Hill’s sister label, Haka (a Maori war cry, honoring his Maori heritage and connoting power or boldness), was born out of the economic turmoil caused by the recession. As with his winemaking approach, he is very forthcoming about the economic realities and challenges of being a small producer. “When the economy tanked, from 2007 to 2011, people stopped buying most of those high end Pinots. I didn’t want to destroy the Labyrinth brand by discounting, because people have long memories when it comes to pricing, so I founded Haka as a way to bring value-driven wines, as well as a different varietal focus, into the marketplace.”
Necessity is the mother of invention, and through his Haka label he has found a new niche through his exploration of Tempranillo. “I’ve been passionate about Tempranillo since the New Zealand days when the early imports first came into the country. You can pick it early and get those nice sinewy tannins and dried cherry, you can pick it late and get more of the black licorice and coffee grounds; for Haka, it’s really my benchmark wine.” He has explored, and is still exploring, numerous interpretations of the grape, picking at different ripeness levels, utilizing both French and American oak, and working with sites in warm-climate Paso Robles and cooler sites in Los Alamos. His ‘12s and ‘13s out of barrel are some of the most exciting expressions of the grape I’ve yet tried from our state, matching the power and minerality of Toro with a uniquely Californian presence of fruit.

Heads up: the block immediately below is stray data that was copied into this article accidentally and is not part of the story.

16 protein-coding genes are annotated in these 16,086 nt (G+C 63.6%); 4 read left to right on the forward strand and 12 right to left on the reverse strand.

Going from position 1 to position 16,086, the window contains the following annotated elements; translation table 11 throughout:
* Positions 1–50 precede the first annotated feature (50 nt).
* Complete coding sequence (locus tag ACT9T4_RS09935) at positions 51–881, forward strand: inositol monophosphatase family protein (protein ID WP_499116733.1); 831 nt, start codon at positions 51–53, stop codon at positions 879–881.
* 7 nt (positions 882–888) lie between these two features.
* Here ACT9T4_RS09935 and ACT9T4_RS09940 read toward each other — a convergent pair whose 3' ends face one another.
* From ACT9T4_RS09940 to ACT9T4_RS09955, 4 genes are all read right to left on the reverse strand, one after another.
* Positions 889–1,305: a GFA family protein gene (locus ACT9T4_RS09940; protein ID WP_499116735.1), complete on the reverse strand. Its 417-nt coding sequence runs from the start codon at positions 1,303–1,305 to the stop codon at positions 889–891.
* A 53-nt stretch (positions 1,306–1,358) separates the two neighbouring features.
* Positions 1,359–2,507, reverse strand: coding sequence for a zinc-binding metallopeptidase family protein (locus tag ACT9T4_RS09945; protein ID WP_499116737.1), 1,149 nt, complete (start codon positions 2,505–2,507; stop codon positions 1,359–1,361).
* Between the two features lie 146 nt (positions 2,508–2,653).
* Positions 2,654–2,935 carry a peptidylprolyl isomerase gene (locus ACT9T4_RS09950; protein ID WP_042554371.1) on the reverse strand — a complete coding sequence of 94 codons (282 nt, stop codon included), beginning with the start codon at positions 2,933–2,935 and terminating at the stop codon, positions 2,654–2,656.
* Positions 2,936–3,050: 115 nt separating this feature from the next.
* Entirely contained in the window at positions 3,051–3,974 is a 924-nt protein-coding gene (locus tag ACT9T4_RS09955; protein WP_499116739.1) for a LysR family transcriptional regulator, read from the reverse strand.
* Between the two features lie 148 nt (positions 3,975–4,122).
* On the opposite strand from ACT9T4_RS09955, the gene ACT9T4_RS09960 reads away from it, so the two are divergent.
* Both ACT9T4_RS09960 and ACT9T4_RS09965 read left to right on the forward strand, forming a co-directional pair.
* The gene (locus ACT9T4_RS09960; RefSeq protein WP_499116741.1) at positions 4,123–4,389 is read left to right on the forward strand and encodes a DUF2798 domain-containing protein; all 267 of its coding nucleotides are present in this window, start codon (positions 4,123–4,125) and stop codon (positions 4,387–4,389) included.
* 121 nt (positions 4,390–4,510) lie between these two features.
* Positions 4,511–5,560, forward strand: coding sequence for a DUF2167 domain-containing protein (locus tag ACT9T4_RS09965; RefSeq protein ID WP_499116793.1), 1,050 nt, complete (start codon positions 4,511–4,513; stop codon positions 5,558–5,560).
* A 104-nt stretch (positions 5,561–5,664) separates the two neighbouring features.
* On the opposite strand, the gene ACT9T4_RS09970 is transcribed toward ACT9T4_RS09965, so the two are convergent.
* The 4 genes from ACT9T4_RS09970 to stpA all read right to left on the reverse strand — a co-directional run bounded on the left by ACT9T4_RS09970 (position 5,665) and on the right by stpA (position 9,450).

After a brief hiatus, the Labyrinth label bounced back in a big way with the 2012 and 2013 harvests. Working with new vineyard sources in Santa Maria Valley and Sta. Rita Hills, there’s renewed vigor in Hill’s Pinot program. While the Haka label has allowed him to work with more powerful grape varieties and a slightly riper style of winemaking, his Labyrinth Pinots are still classically balanced, site-driven, and filled with notes of earth and spice. He also chooses to work with only one cooper, Alain Fouquet, for his Pinots, a decision he believes helps communicate the differences between sites more clearly. “If I start utilizing different coopers, it’s like ‘where is that change coming from? Is it the site, is it the picking, is it the oak?’ I really want those vineyard differences to be apparent, and for my style to stay consistent, which is why I stick with one cooper.” Lovers of California Pinot with a Burgundian sensibility should keep an eye out for the release of his 2012s later in the year.
There is an intuitive nature to Hill’s winemaking that can be tasted and felt throughout his entire program. It is an approach he describes as “habitual practices but no fixed rules.” While there is a desire for consistency of quality and a certain sense of style, the vagaries of vintage are adapted to and allowed to speak, making for wines that beautifully marry time and place with a sense of self. In these wines one tastes the ebullience of a young cellar rat from New Zealand, whose desire to express himself through wine has only grown with time.